'); //--> Paller said protecting IT systems was like an arms race. "Each time the defenders build a new wall, the attackers create new ways to scale that wall," he said.

He said four "terribly damaging" provisions in federal law had led to wasteful processes that slowed down US defences and "threw away billions of dollars that were acutely needed to protect systems".

The law required clear audit trails, but these had led to "reports that answered the wrong questions", said Paller.

"[They] rewarded ineffective behaviour and created a cadre of people who call themselves security professionals but who proudly admit they cannot implement security settings on systems and network devices or find a programming flaw," he said.

Fisma had created and rewarded a culture of compliance rather than security," Paller said. Federal and state governments were "radically short of money", but they were forced to spend it on reporting rather than security, he said. "Writers who know how a few words about security and federal regulations now make 50% to 80% more money than the people who actually secure systems and networks and applications," he said. "It is as if we paid the compliance staff at a hospital more than the surgeons.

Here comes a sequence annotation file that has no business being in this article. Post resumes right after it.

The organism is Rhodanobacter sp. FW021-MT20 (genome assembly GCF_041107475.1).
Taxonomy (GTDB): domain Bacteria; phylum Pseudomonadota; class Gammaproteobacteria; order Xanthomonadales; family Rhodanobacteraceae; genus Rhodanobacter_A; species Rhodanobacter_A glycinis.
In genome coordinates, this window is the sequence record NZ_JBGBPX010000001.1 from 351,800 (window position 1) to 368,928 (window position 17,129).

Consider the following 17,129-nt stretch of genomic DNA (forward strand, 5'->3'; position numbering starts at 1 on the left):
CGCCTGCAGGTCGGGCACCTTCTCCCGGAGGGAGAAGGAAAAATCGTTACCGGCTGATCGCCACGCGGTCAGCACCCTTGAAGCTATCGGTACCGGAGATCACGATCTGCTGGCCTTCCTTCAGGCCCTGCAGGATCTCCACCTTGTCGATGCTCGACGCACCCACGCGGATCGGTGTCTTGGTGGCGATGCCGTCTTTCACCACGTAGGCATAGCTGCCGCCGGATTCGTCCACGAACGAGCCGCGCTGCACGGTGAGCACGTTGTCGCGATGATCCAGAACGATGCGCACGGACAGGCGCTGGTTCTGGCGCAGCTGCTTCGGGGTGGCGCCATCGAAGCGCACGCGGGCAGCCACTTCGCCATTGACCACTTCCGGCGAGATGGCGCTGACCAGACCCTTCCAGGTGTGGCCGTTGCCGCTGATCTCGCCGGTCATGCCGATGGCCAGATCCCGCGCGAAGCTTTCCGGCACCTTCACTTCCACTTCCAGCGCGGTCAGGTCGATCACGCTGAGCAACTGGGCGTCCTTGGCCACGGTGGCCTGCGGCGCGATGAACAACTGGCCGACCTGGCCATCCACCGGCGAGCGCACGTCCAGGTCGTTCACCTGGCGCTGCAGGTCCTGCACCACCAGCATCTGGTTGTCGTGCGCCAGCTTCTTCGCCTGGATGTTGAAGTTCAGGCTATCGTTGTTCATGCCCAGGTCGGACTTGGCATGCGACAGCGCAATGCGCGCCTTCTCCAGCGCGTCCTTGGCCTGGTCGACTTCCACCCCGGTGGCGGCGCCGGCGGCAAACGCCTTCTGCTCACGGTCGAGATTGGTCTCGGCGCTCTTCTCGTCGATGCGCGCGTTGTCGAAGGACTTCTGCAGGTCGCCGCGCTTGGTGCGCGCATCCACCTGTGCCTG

"The four processes that had led to this situation were the federal information security controls and audit manual, the annual report implemented by federal CIOs and inspectors-general, the certification and accreditation report-writing process and the security controls assessment under Special Publications 800-53, Paller said.

"The people who wrote Fisma, and the people who set up these wasteful processes did not know, and do not know, how the attacks are being carried out and how the threat is changing, so they ask the wrong questions," Paller said.

He said the audit missed key steps in the Centre for Strategic and International Studies' Consensus Audit Guidelines. These steps were critical in the eyes of the National Security Agency, US-CERT, the Department of Energy Labs, the Department of Defense Cyber Crime Center, and forensic IT security specialists "who clean up after attacks and who actively penetrate systems on behalf of the nation".